dessert/desserts

sevengem

Senior Member
Chinese
Sometimes I am just so confused when is the noun countable and when is it not. Like the word "dessert", the dictionary says both. So, in this sentence, Though she is afraid of being fat, she is fond of having ______ after dinner. Dessert or desserts?
 
  • Copyright

    Senior Member
    American English
    In this case, she would have dessert after dinner.

    Dessert is the course.
    Desserts are the individual items.

    She could, therefore, have several desserts for dessert, e.g. Baked Alaska, banana split, tiramisu, chocolate mousse and apple pie.
     

    perpend

    Banned
    American English
    Sometimes I am just so confused when is the noun countable and when is it not. Like the word "dessert", the dictionary says both. So, in this sentence, Though she is afraid of being fat, she is fond of having ______ after dinner. Dessert or desserts?
    I would use "desserts" in that case, since you are talking/writing in general.
     

    perpend

    Banned
    American English
    I can't explain the varied difference, but if I meant it in general, I'd use "desserts".

    She is fond of having desserts after dinner.

    In other words, she likes desserts after dinner.

    That to me does not mean that she likes 5 desserts at once after dinner.
     
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    Copyright

    Senior Member
    American English
    Sorry, but your answers varied. Are both "dessert" and "desserts" OK?
    The only one that works here (for me) is: She is fond of having dessert after dinner.

    Normally, you would only have one dessert for your dessert course, e.g. apple pie. But if you wanted more than one -- apple pie and tiramisu -- then you would be having two desserts (individual items) for dessert (the course).

    Added: I see that perpend and I disagree. That's language and personal preference for you.
     

    perpend

    Banned
    American English
    I'm struggling to find a similar example. Maybe:

    She is fond of having chocolate after dinner.
    She is fond of having chocolates after dinner.

    It's a tough call.
     

    sevengem

    Senior Member
    Chinese
    According to your discussion, I tend to choose "dessert" in this case, but I think "desserts" is better if the question is changed into Though she is afraid of being fat, she is fond of having ______.What do you think?
     

    Copyright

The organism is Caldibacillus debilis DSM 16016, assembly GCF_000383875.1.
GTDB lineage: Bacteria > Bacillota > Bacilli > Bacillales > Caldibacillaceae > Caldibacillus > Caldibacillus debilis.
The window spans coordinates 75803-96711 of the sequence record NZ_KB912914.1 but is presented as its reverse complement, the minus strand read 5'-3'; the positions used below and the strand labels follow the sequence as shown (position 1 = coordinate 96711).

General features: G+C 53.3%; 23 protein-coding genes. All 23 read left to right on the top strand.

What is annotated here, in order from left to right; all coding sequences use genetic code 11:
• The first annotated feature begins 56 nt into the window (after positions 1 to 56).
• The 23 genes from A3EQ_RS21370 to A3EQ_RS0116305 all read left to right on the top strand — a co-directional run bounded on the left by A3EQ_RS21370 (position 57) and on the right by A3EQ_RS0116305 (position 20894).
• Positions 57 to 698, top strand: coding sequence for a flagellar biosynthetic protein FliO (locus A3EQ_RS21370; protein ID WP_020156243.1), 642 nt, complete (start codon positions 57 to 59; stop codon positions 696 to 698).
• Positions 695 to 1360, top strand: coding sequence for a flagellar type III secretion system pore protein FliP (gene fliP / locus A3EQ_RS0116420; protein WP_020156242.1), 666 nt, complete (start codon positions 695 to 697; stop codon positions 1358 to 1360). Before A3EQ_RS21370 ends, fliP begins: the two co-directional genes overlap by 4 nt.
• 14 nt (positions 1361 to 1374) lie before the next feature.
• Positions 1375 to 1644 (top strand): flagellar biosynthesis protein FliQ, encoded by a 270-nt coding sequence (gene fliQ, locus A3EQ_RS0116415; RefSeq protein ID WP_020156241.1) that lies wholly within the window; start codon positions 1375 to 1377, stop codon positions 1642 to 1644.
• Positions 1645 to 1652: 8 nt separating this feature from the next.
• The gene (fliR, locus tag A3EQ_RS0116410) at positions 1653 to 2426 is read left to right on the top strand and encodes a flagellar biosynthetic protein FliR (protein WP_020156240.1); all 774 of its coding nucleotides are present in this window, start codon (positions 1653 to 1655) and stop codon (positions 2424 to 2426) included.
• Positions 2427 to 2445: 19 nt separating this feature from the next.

Senior Member
    American English
    According to your discussion, I tend to choose "dessert" in this case, but I think "desserts" is better if the question is changed into Though she is afraid of being fat, she is fond of having ______.What do you think?
    I would still use dessert.

    I'm surprised, with dessert being served, that there aren't more people bellying up to this thread. Why don't you wait a while -- I'm sure others will arrive with their opinions.
     
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    Cagey

    post mod (English Only / Latin)
    English - US
    If I meant that she had a sweet course after dinner, I would use the singular:
    She is found of having dessert after dinner.

    If the point was that she ate more than one type of sweet, I would say "She is fond of having several desserts after dinner." I would include a word like 'several' to clarify my meaning. The plural sounds strange to me without it.

    In real life, I would probably leave off 'after dinner', since dessert is by definition the final course of a meal, at least as I hear it used. And I would say "She likes to have ...." rather than "She is fond of having ...."
     
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    natkretep

    Moderato con anima (English Only)
    English (Singapore/UK), basic Chinese
    Here's another vote for dessert to refer to the course.

    she is fond of having ______ after dinner
    I tend to think of dessert as part of dinner, so I might say 'she is fond of having dessert to round off dinner'.

    (In BrE, outside of a restaurant, it is common to use more informal terms: pudding, afters, sweet. I use the first one rather than the others, and I would use the singular pudding​ in your context.)
     
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